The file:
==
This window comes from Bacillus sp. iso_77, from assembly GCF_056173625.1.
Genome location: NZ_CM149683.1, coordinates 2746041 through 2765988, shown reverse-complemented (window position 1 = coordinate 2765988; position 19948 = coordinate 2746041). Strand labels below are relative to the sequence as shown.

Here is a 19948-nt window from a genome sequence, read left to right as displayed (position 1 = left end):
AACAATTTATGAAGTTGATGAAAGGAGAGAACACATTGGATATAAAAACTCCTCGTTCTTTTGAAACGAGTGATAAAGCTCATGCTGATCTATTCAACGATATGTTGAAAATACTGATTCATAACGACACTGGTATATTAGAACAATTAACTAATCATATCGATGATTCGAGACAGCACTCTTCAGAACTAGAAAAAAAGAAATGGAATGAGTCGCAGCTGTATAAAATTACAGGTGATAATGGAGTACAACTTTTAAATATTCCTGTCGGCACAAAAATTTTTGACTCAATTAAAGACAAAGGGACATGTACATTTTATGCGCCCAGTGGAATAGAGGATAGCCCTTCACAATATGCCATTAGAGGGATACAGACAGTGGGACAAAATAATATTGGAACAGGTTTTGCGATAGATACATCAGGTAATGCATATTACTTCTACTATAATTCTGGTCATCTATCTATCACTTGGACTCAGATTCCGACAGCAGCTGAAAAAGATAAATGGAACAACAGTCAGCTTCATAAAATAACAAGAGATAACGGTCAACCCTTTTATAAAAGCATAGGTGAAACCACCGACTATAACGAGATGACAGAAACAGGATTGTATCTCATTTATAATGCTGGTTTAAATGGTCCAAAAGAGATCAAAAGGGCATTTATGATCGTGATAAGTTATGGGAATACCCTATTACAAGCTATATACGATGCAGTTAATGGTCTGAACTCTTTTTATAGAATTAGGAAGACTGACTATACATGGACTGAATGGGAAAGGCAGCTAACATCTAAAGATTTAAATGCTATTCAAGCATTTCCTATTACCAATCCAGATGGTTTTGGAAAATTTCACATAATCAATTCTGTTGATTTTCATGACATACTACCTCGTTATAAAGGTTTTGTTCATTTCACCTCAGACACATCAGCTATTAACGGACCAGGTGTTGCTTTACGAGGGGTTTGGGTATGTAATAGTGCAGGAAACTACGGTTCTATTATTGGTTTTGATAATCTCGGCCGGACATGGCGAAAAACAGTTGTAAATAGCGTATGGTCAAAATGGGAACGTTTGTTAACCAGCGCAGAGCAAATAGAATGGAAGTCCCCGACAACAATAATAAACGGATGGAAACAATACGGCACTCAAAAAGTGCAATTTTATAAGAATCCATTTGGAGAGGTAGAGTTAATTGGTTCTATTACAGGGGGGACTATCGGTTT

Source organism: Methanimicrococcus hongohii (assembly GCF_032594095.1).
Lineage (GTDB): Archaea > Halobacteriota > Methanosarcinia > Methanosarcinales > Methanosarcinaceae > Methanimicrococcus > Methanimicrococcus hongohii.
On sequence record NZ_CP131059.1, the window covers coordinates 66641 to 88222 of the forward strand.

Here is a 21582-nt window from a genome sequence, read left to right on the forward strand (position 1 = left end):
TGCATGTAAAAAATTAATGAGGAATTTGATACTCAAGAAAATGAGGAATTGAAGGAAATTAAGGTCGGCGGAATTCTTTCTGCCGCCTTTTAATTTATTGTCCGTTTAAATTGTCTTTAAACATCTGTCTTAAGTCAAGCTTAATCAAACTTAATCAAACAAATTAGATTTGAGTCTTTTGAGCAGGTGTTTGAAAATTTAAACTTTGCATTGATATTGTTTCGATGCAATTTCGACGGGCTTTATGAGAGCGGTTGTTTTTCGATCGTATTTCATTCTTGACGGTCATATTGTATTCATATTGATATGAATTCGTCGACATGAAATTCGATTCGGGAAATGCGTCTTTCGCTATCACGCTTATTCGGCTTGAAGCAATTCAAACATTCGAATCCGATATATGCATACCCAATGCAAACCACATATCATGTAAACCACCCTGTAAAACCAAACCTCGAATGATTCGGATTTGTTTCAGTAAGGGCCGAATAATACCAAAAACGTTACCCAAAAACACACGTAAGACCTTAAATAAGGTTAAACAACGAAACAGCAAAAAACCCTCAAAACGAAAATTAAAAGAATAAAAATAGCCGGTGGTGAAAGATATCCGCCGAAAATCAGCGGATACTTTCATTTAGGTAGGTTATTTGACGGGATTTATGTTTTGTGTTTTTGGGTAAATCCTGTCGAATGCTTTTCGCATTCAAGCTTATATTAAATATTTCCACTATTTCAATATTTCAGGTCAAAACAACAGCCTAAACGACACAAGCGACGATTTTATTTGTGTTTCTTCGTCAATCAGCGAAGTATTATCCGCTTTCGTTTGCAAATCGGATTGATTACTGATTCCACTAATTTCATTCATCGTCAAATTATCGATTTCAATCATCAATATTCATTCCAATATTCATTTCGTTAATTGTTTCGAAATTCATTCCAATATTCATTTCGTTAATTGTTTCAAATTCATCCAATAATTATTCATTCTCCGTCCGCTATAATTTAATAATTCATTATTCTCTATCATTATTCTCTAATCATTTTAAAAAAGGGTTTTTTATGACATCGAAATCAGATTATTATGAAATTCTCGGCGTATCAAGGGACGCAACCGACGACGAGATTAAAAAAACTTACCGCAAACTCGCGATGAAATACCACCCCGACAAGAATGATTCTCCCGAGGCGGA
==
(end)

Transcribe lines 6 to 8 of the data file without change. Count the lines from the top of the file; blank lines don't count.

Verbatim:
Lineage (GTDB): Archaea > Halobacteriota > Methanosarcinia > Methanosarcinales > Methanosarcinaceae > Methanimicrococcus > Methanimicrococcus hongohii.
On sequence record NZ_CP131059.1, the window covers coordinates 66641 to 88222 of the forward strand.

Here is a 21582-nt window from a genome sequence, read left to right on the forward strand (position 1 = left end):